Developing peer support in the community: a toolkit – Mind
This toolkit is for people interested in mental health peer support happening in the community. This includes people who are:
- supporting and being supported through peer support
- setting up and running a peer support group or project
- involved in commissioning peer support projects.
It will be particularly useful for people who want to establish a new peer support project.
Peer Support Hub
National Voices has a Peer Support Hub an online bank of high quality resources for people looking to measure, evaluate, sustain and grow different types of peer support.
Community Capacity and Peer Support Guide
The Community capacity and peer support guide includes a common framework for developing formal and informal peer support options and how to put them into practice.
Realising the Value
More information about the successful implementation of peer support, can be found in the Realising the Value Programme, which was commissioned by NHS England.
Peer Support as a Career
Supporting people in a professional capacity allows for skills to be further developed with training, while gaining valuable experience in a guided environment. As a paid peer support worker, you will join the other members of someone’s care team to help support their wellbeing and providing inspiration and support for their recovery. The following information is from the NHS Health Careers website.
What Will I Do?
The role that peer support workers fulfil will depend on the type of service you are based in, but could include:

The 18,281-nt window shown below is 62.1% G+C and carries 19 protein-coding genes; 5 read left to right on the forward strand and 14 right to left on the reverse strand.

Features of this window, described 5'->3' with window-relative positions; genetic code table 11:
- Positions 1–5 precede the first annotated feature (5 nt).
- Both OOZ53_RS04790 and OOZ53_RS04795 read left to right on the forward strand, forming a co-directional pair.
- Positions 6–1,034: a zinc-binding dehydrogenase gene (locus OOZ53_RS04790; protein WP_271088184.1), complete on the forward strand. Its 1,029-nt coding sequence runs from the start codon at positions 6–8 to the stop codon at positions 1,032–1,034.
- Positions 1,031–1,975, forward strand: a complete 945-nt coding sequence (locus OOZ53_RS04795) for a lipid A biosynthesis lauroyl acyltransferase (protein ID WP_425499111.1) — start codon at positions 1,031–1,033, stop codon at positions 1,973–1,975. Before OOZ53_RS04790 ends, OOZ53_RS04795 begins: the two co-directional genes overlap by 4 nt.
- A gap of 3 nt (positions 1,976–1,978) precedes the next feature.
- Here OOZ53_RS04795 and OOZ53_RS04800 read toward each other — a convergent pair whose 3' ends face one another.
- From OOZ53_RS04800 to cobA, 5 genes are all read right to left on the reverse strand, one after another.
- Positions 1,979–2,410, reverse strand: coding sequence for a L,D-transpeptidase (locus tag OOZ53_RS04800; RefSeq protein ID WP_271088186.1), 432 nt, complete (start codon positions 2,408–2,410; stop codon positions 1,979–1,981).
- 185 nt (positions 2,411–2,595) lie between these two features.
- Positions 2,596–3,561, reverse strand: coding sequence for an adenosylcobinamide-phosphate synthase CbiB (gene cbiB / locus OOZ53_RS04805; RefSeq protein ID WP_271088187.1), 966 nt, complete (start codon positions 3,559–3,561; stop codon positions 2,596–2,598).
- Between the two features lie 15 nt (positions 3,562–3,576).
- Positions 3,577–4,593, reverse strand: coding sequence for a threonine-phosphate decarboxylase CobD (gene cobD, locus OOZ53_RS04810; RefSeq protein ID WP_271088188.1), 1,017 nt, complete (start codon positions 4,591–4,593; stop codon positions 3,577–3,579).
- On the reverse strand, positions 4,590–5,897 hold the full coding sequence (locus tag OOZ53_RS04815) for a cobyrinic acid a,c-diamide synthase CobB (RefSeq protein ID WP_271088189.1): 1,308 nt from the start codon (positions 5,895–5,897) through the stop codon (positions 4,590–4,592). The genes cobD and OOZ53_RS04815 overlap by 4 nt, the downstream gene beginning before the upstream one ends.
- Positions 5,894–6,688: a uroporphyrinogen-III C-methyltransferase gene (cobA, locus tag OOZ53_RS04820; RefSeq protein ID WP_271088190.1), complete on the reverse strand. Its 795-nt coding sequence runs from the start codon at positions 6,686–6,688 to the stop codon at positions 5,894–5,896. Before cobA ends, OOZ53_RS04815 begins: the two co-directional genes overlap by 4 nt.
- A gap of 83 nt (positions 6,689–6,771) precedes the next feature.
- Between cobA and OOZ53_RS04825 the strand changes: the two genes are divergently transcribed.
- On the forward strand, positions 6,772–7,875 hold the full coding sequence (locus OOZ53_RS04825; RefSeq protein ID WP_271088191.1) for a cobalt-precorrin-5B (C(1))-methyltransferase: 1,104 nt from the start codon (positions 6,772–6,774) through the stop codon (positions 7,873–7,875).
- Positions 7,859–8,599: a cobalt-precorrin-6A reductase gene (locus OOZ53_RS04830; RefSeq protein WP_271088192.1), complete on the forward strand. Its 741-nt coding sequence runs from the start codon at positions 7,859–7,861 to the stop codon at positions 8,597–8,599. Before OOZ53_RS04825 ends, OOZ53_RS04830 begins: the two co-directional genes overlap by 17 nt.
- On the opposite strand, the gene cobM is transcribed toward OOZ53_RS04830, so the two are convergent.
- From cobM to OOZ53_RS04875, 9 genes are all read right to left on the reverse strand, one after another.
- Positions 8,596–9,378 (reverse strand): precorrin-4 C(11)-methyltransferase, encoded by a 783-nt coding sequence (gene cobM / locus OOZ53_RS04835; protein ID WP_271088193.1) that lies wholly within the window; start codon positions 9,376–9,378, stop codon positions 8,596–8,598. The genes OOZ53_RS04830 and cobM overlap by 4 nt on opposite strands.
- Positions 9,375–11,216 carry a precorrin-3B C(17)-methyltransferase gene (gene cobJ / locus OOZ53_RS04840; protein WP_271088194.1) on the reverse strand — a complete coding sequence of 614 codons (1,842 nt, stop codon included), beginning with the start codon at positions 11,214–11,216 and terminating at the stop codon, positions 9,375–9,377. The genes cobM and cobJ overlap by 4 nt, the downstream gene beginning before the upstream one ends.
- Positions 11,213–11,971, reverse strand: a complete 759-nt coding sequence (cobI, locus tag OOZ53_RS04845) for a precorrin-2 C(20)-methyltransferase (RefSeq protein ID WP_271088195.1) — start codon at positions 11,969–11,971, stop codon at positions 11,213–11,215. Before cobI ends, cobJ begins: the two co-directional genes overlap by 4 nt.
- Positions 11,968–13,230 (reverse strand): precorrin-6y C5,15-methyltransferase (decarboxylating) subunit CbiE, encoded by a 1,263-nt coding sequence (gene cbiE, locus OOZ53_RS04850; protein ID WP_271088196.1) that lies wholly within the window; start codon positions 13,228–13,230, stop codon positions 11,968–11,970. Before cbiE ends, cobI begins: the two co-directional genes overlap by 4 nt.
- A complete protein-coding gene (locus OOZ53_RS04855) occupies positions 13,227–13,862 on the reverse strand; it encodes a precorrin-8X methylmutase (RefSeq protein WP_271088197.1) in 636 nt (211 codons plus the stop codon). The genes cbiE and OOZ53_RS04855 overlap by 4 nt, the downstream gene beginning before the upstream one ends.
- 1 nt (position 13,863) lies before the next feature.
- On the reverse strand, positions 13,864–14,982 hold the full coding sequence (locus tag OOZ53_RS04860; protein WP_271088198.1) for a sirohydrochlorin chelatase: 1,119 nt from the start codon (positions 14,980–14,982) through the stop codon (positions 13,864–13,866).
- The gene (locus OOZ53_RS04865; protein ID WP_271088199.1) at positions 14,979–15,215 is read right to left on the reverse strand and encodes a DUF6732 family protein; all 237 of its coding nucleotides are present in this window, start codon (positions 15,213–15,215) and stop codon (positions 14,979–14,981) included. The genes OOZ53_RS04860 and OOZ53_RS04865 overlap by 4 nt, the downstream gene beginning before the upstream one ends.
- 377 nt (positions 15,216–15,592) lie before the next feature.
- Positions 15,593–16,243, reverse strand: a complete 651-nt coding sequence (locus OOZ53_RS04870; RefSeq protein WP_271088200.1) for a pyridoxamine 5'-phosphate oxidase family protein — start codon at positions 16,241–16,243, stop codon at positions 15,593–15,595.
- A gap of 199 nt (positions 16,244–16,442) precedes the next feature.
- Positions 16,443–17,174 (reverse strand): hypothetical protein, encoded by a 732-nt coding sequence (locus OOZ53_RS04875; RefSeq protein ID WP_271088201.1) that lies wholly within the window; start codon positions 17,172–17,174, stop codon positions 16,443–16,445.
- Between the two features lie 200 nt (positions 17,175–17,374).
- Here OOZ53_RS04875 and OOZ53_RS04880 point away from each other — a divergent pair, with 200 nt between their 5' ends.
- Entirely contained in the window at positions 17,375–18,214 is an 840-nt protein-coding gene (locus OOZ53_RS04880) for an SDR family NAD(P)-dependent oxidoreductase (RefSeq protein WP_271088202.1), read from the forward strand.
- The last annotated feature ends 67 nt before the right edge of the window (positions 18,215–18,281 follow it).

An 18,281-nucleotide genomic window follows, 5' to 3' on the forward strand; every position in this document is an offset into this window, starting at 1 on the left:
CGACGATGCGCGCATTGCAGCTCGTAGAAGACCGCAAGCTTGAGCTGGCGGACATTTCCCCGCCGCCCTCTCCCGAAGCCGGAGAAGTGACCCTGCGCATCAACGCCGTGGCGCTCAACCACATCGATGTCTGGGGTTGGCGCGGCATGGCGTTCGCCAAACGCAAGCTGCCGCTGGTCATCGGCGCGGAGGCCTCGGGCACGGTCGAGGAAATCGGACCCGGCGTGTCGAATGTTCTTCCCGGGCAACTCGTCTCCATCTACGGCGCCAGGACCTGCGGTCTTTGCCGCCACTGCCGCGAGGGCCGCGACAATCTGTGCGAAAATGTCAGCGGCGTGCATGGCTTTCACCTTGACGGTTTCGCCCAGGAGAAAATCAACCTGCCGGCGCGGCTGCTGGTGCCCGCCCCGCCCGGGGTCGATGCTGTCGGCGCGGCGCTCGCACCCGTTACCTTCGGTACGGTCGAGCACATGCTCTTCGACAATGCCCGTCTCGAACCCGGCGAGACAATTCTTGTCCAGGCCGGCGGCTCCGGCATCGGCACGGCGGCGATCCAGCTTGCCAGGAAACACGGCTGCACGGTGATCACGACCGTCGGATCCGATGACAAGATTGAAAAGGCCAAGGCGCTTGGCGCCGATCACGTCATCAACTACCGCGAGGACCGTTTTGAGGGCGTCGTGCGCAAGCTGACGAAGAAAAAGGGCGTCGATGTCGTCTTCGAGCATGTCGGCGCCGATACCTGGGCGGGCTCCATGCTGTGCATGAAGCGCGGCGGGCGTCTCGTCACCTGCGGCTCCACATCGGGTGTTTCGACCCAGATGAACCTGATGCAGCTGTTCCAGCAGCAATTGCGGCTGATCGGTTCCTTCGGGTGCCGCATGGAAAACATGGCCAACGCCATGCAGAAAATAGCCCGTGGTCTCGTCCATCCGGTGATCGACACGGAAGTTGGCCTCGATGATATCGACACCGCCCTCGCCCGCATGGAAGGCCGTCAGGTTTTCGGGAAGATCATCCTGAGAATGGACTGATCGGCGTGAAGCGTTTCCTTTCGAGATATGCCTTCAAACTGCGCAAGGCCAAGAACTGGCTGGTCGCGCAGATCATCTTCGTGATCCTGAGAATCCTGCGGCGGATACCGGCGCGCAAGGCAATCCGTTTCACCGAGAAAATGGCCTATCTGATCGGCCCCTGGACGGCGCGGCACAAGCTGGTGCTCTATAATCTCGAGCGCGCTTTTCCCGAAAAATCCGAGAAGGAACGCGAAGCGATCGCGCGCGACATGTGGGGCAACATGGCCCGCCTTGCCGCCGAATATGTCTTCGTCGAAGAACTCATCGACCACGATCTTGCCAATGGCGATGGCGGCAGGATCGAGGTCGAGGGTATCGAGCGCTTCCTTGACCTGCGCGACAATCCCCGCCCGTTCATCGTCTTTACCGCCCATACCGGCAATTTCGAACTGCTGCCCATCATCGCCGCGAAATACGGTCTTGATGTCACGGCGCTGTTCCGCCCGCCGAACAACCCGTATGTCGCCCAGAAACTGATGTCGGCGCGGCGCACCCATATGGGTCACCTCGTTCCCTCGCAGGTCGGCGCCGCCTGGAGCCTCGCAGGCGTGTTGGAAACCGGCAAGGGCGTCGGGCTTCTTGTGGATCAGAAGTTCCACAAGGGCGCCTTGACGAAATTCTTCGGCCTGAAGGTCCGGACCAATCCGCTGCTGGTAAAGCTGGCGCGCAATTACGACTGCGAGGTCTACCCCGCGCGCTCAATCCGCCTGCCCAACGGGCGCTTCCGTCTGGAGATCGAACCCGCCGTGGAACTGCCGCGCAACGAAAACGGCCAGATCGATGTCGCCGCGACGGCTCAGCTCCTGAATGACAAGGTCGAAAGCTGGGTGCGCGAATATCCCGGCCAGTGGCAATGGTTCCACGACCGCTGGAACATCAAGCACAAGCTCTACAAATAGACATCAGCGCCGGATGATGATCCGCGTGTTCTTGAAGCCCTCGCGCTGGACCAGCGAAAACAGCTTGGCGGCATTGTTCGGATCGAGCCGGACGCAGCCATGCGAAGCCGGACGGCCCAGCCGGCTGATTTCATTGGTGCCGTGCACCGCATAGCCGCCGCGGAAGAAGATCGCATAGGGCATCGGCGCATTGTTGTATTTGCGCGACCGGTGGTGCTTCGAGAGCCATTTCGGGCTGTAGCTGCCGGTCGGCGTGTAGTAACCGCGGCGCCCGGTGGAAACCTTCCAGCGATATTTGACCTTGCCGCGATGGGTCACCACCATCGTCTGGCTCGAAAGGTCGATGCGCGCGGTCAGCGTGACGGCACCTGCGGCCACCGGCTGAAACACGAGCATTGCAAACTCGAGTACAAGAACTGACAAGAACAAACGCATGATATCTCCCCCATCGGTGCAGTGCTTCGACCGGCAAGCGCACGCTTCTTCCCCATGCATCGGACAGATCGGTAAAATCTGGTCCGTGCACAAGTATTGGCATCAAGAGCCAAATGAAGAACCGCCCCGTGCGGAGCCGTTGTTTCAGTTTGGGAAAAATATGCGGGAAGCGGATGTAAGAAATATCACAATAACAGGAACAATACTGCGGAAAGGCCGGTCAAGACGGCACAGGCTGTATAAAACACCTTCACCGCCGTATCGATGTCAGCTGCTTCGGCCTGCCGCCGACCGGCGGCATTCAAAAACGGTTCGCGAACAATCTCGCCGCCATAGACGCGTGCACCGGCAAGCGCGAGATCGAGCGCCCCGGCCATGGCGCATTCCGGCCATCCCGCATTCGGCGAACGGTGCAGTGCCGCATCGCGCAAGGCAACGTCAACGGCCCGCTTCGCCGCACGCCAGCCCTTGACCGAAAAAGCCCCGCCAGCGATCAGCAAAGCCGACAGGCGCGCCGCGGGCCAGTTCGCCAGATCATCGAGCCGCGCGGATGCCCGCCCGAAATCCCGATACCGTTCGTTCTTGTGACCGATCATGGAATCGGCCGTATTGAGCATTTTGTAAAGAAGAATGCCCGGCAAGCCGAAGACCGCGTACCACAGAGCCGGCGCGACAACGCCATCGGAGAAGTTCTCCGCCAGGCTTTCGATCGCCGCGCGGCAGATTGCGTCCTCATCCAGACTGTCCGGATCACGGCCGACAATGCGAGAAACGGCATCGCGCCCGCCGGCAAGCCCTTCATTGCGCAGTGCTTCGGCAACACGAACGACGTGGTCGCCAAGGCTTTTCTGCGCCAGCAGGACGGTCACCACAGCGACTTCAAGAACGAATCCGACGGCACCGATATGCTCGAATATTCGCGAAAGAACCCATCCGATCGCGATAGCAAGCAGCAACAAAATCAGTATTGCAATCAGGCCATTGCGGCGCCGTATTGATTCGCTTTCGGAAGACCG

- working one to one with service users or patients
- helping to support individuals to develop goals
- supporting people in care planning
- helping people engage with activities
- supporting group work
- helping support people develop recovery plans
Where will I work?
You will work in both informal and formal settings. Informal settings could be in local drop-in groups and cafes for example, or you could work with third sector organisations and charities.Formal settings can include community, crisis, inpatient, criminal justice and recovery services.
Who will I work with?
You will work with a range of people who are living with mental health problems, either in hospital or in the community.
They will all be different, but what will connect you with them is your understanding of living with mental health problems yourself. You will also work with other members of a team, for example nurses, social workers, therapists and doctors. In some services, you may also work alongside people’s carers, families and friends.
The key element to being a peer support worker is having relevant lived experience for the service you wish to work in, wanting to support others going through similar experiences, and being able to receive training on how to work with people to do this.
What’s very important is that you’re in a good position to be able to use your lived experience and share this as appropriate in a positive way. You will also need good communication skills – both written and verbal – in your work with patients and service users.
Skills and personal characteristics needed
- open, honest and friendly
- good communication skills or willingness to develop these
- ability to use lived experience in a positive and appropriate way
- awareness of own personal recovery journey
- willingness to work as part of a team